OkahandjaOkahandja lies on the B1, about 70 kilometres north of Windhoek. Those who want to travel north or to the coast, must pass through the town at the sandy riverbed of the Okakango Rivier. Okahandja has 20 000 inhabitants and is the commercial centre of the area.
In 1872, the Rhenish Mission Society founded a mission station in Okahandja to try convert and pacify the Herero who settled in this area. The Mission Church was consecrated in 1976 and in 1894, Okahandja became a military base of the German colonists.
Okahandja is closely linked with the history of the Herero people in Namibia. Since the middle of the 19th century one of their most important tribal centres is situated here. In the cemetery near the Mission Church, lie the graves of their chiefs Tjamuaha, Maharero, Samuel Maharero and Hosea Kutako. The Herero leader Clemens Kapuuo, murdered in 1978, is also buried here.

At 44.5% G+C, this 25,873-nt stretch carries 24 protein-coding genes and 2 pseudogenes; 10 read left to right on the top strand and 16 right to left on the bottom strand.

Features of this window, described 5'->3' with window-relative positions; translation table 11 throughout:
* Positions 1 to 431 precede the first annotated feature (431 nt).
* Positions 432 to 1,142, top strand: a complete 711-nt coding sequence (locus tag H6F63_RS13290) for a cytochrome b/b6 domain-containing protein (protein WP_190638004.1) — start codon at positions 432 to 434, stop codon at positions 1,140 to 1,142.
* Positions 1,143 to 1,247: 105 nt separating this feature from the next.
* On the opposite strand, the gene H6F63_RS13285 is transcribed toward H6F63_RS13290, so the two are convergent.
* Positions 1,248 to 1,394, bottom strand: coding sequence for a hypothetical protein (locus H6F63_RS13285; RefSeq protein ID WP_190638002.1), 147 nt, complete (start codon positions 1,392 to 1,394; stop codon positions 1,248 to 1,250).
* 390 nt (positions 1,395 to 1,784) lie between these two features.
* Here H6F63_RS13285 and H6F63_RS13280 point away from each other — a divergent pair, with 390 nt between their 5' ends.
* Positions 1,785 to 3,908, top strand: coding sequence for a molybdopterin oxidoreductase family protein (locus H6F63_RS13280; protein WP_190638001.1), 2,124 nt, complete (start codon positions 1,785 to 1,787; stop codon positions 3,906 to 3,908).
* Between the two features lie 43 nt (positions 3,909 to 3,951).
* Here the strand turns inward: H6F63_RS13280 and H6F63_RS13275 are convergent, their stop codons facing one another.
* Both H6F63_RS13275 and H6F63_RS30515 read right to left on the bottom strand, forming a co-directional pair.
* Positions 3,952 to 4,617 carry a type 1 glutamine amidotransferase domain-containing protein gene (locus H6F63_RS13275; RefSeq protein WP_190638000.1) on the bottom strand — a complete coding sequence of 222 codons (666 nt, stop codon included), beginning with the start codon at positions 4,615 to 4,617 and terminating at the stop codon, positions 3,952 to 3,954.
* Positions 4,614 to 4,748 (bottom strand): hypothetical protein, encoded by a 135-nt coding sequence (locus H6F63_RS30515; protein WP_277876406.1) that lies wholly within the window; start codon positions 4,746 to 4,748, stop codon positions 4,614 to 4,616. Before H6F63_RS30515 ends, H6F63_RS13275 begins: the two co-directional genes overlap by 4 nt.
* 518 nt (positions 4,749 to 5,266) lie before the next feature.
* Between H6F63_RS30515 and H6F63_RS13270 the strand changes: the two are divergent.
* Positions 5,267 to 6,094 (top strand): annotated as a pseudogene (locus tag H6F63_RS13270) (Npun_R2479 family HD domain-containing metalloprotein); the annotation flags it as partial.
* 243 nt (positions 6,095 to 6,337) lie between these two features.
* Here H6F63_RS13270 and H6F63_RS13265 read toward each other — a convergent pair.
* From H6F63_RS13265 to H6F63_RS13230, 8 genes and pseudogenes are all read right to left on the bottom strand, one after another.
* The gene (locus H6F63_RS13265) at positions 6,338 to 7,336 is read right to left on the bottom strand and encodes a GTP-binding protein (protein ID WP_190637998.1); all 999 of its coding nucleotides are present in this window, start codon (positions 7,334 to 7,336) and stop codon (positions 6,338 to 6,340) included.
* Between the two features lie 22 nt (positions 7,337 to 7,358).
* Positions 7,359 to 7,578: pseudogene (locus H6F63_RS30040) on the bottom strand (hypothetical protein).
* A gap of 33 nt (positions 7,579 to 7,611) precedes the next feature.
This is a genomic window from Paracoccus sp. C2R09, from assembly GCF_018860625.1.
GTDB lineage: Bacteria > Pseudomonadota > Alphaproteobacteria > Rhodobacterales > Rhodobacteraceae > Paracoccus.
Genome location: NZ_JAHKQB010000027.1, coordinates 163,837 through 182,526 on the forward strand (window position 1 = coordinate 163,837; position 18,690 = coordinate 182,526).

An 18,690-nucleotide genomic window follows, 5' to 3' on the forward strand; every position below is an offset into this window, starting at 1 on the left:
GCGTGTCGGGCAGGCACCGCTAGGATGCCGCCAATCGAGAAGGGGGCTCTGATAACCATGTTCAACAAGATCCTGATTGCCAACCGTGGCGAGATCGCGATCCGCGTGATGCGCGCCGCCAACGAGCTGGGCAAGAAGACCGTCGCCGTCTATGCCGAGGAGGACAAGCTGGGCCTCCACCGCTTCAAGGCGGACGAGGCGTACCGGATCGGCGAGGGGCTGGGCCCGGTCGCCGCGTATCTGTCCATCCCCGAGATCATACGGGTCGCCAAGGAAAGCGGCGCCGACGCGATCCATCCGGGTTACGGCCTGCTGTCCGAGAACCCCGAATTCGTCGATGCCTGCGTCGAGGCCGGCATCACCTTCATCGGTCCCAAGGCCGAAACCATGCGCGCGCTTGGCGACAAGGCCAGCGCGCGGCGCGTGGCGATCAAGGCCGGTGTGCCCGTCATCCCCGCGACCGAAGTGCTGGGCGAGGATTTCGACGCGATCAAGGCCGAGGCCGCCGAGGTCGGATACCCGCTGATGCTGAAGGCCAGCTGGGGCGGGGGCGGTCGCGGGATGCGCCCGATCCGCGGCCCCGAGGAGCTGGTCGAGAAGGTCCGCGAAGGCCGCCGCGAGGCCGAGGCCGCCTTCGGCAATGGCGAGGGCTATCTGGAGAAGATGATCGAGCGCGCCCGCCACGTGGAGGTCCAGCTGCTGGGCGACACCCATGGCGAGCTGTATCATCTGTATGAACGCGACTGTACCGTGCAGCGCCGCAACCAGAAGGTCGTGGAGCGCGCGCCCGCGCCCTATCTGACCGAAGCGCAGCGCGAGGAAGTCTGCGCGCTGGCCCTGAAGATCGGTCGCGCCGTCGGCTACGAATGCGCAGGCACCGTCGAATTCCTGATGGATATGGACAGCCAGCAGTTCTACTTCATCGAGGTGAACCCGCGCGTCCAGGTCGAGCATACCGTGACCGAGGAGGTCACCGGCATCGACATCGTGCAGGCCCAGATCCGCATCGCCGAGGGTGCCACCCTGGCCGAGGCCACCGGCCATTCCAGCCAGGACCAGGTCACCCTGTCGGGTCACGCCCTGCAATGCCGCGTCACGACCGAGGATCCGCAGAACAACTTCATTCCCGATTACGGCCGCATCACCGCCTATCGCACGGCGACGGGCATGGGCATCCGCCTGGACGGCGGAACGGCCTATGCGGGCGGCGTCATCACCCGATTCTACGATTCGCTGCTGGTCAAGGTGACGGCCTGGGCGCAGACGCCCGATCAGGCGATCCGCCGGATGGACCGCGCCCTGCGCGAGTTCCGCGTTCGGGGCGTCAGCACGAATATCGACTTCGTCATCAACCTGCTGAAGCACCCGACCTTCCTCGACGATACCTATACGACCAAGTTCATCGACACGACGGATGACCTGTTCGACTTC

Every year on the last Sunday before the 26th of August, is Herero Day upon which great festivities in honour of the ancestors buried in Okahandja take place. The colourful festive processions are very impressive. The Herero women wear voluminous Victorian dresses and the typical headgear that resembles bovine horns. The men wear khaki uniforms.
Okahandja has two big arts&crafts markets situated at the entrance and the exit of town, which are about the only interesting features of the place. 25 kilometres south-west, however, lie the Hot Springs of "Gross Barmen". In 1975, the former mission station was changed into a thermal spa. Hot water (65 degrees Celsuis) channels up from a depth of 2500 metres, is cooled and then flows into an indoor and outdoor basins.
Top: Festive pageant on Herero Day in Okahandja, held annually at the end of August. Left: Okahandja African Market.